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Melting Arctic sea ice forces relocation on Alaskan village

By Karen Hardison     Feb 28, 2015 in World
Human interest meets ecological endangerment in a small whaling village on a small barrier island in Alaska. Watching midwinter Arctic sea ice turn to water, inhabitants are forced to accept relocation but lack the means.
Lying within the Arctic Circle, Kivalina, Alaska, has been the seat of generations of cooperative living that forges compatibility between a strip of land and an ocean of ice. Usually thick and dense, the "multiyear" ice, replenished year after year with an accumulating, unmelting density, is being replaced by exposed waters and "young" ice forming in thin layers atop the exposed Arctic Ocean.
In times just recently past, the 400 IƱupiat who make their home on the barrier island along the Arctic's Chukchi Sea maintained a self-sufficient living hunting bowhead whales from camps way out upon the densely iced surface of the sea. Now it has become an inescapable truth that the village of Kivalina must relocate to safer ground.
Today, in midwinter, the ice is so far deteriorated that lapping water provides the view that ought to be as white as frozen ice. Ice camps can't be built on thin young ice. Traditional sustenance activities are impossible. The strip of barrier island is now in the grip of endangerment.
Feedback Escalation
Effects of climate change are grim and fast escalating. The ecological process of feedback escalates and amplifies deterioration of sea ice caused by warmer air resulting from climate change. Feedback occurs when warming air melts sea ice from above. Warmer melted water joins the sea water beneath the ice. Coming as a huge surprise, scientists discovered around 2010 that the introduction of melted sea ice, coming at a faster rate than normal and at a warmer temperature than normal, causes complementary melting on the underside of the sea ice. This dual melting is further amplified when newly exposed ocean waters increase absorption of solar radiation thereby increasing ocean temperature and ice melt-off.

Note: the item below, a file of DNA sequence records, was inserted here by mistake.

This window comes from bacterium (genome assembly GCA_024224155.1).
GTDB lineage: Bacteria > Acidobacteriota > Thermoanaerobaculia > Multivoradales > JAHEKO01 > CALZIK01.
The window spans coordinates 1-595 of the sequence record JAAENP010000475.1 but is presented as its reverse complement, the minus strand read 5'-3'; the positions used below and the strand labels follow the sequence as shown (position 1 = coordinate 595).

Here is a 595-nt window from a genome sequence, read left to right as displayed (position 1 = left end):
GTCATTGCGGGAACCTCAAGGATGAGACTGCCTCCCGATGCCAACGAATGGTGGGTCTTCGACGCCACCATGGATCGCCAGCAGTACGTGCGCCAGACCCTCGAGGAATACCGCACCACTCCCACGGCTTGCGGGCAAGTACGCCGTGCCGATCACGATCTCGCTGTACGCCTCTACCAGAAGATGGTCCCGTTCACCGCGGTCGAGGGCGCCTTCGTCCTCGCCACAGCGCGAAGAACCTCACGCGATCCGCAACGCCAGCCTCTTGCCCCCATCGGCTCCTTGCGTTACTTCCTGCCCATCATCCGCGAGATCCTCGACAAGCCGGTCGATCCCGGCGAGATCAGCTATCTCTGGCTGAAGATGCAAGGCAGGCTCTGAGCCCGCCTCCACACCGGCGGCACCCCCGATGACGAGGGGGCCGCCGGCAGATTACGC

Impact on Strip Barrier Reef Island
Now, Kivalina winter sustenance activities must be abandoned and food must be accepted from government sources, but come autumn, which will follow an expected unprecedented five-month summer, fall storms will over-wash the barrier island sending waves atop Kivalina village and eroding the barrier island. Erosion and storms will endanger the village's 85 homes and 400 citizens.
In 2006, the US Army Corp of Engineers released a report on Kivalina commissioned in 2003 by the Government Accounting Office (GAO). The Corp warned against erosion and over-washing in storms, stating Kivalina to be in "imminent danger" because the thin reef island would "succumb to natural forces," as a consequence Kivalina "village would have to be moved."
National Emergency Policy
U.S. policy is set up to respond through the Federal Emergency Management Agency (FEMA) to natural or other disasters after the fact, to rescue victims after a hurricane (unless they are inexplicably abandoned in New Orleans), to respond after fires or floods decimate vast territories. Policy is not set up to respond before-the-fact to anticipated emergencies.
Several nations in Oceania have already devised national policy to respond to foreseeable future sea level elevation by putting cooperative evacuation plans in place with neighboring nations. After decades of watching ocean waters rise and drive the shoreline further and further inward, Fiji initiated the 2012 relocation inland of the swamped shoreline village of Vunidogoloa. In 2009 the Carteret Islanders of Papua New Guinea were relocated to a larger island in the Papua New Guinea islands.
While the villagers of Kivalina accept the inevitable being forced upon them by land erosion and raging ocean storms, none know how the expected relocation cost of more than $50 million will be paid. The Interior Department points out that funding at present is only sufficient to "support long-term resilience planning" that considers "relocation" and "other actions and approaches."
Historical Backlash
In 1906 the Interior Department allocated $50,000 to the "education of natives in Alaska." The building of 26 schools, with one in Kivalina, was the propelling force behind the sociological phenomenon of "consolidation" in which Alaska's mobile communities dependent upon following migratory hunting and fishing gathered in stationary villages so as to comply with and take advantage of compulsory education requirements. Some residents of Kivalina see an ironic justice in the need for government funding to relocate in order to have safe, non-endangered lives.
More about kivalina alaska, Arctic circle, Arctic sea, Sea ice, Climate change
 
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